It may just be the first quarter of a scrimmage meant more for the fans than the team, but Maryland’s offense proved just how dynamic it can be in a short period of time.

Jacob Copeland showed glimpses of stardom and was Tagovailoa’s favorite target on Saturday.

With Jarrett, Demus and Jones all not participating Saturday, Copeland was the lone star wideout on the field for the red team.

For a guy that came to Maryland to be “with the guys” instead of “the guy,” Copeland certainly looked like the latter in the spring game.

Copeland’s third-down reception on the game’s first drive only set the tone for what followed. He finished the first half with five receptions for 70 yards, and his presence was apparent every time Tagovailoa dropped back to pass.

“For Jacob, to see him play fast, to see things kind of slow down for him on the field where he can go out, and what you can see with his natural ability, why he was a heavily recruited guy out of high school,” Locksley said. “Another weapon for us on the offensive side, was really happy with the way he played, you see the continued development of chemistry between him and Lia.”

Florida’s leading receiver in 2021 is someone that the entire Maryland community is excited about. He played the part of a star weapon in Saturday’s watered-down game environment, and he leaves fans with just a sneak peek of what he can do.

When Maryland’s receiving core is healthy, Copeland and everyone else knows how dangerous it can be. When some combination of Jarrett, Demus, Jones and Copeland are all on the field together, opposing defenses will have to pick their poison.

“Knowing the spring over with, I know that the guys will be back,” Copeland said. “...With them boys coming back, it’s gonna be a great thing, we all going to come together and it’s going to be a great thing.”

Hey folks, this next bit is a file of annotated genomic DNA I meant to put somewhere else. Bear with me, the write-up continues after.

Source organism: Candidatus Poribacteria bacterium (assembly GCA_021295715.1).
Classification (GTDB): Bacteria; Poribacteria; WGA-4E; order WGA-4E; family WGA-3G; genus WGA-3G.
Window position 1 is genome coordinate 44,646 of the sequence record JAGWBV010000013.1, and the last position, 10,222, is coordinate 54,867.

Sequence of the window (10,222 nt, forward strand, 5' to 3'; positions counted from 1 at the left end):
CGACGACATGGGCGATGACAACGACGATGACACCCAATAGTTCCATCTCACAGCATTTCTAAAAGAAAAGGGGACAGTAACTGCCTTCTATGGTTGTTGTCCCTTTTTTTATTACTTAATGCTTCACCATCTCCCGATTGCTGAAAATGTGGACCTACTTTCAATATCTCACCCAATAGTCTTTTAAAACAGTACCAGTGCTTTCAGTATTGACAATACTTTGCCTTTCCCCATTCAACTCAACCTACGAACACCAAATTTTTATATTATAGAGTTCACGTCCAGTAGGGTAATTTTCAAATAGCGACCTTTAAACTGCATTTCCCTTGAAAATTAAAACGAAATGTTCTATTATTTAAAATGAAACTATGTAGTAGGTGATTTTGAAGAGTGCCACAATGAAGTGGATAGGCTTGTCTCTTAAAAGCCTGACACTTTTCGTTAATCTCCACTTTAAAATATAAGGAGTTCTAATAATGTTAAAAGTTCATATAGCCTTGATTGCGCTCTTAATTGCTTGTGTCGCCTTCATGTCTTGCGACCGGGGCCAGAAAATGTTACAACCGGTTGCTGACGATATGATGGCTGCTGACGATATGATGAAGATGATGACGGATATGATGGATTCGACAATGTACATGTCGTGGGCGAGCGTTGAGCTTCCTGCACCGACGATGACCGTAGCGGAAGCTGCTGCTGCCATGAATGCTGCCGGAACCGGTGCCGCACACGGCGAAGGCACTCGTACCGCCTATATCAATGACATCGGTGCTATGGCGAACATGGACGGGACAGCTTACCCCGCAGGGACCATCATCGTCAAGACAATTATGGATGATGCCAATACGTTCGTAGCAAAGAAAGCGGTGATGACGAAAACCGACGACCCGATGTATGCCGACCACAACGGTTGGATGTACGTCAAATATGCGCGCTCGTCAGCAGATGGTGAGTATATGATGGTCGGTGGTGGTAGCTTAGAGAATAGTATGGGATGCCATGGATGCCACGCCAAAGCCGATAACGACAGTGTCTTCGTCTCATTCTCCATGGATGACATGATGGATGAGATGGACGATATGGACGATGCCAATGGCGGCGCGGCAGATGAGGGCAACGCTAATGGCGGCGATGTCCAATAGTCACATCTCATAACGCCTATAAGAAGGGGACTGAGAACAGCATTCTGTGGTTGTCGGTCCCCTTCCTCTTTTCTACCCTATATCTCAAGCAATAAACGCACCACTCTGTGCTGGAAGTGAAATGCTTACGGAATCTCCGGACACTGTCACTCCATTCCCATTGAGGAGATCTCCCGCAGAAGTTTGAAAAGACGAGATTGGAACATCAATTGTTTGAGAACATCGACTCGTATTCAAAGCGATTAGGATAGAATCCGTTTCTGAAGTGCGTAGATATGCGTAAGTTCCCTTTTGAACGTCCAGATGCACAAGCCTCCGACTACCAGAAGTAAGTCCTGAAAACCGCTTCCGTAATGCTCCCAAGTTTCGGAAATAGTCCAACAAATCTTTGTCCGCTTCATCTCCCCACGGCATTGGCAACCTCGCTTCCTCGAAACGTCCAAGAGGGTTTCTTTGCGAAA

The running backs were solid, but the unit did not walk away unscathed.

Maryland is likely to rely on a running back by committee approach heading into the 2022 season.

Hemby’s first-quarter touchdown demonstrated the burst the young Edgewood, Maryland native has, and perhaps he could evolve into the guy in the backfield for Maryland in the future.

The Terps also return senior running back Challen Faamatau, a former walk-on who started one game last season. Faamatau, who stands at five-foot-11, averaged 4.2 yards per carry on 56 attempts and scored three rushing touchdowns in 2021.

Faamatau had a 13-yard rush on the white team’s first offensive play, but immediately went down with an injury. After a few moments, he was helped off the field and did not return to the game.

The move prompted Locksley to move sophomore Colby McDonald to the white team, where he put up respectable numbers behind the offensive line. McDonald had 101 rush yards on 18 attempts for an average of 5.6 yards per carry, and he also had 42 receiving yards out of the backfield.

“I feel as though our running back room is very stacked this year, one of the best we [have] had in a while, for real, and we’re gonna show it this season,” McDonald said.

Redshirt freshman Antwain Littleton, who had a touchdown in the Pinstripe Bowl, was listed on the white roster but did not record a stat in the game.

Hemby and McDonald could prove to be a dynamic combo out of the backfield, and with Faamatau healthy the running back room could gain production from various sources. The severity of Faamatau’s injury is unclear at this moment, but the other two young backs showed promise Saturday. The Terps will have plenty of time to develop a consistent run game behind an experienced offensive line.

“I like the way that room has come along when you look out,” Locksley said. “Unfortunately, we’ve dealt the injury bug here the last week. Antwain’s got kind of a sprained ankle and Challen has been limited with a lower body injury and went out after a productive run there early. But the running back room, we’ve been able to create some depth there.”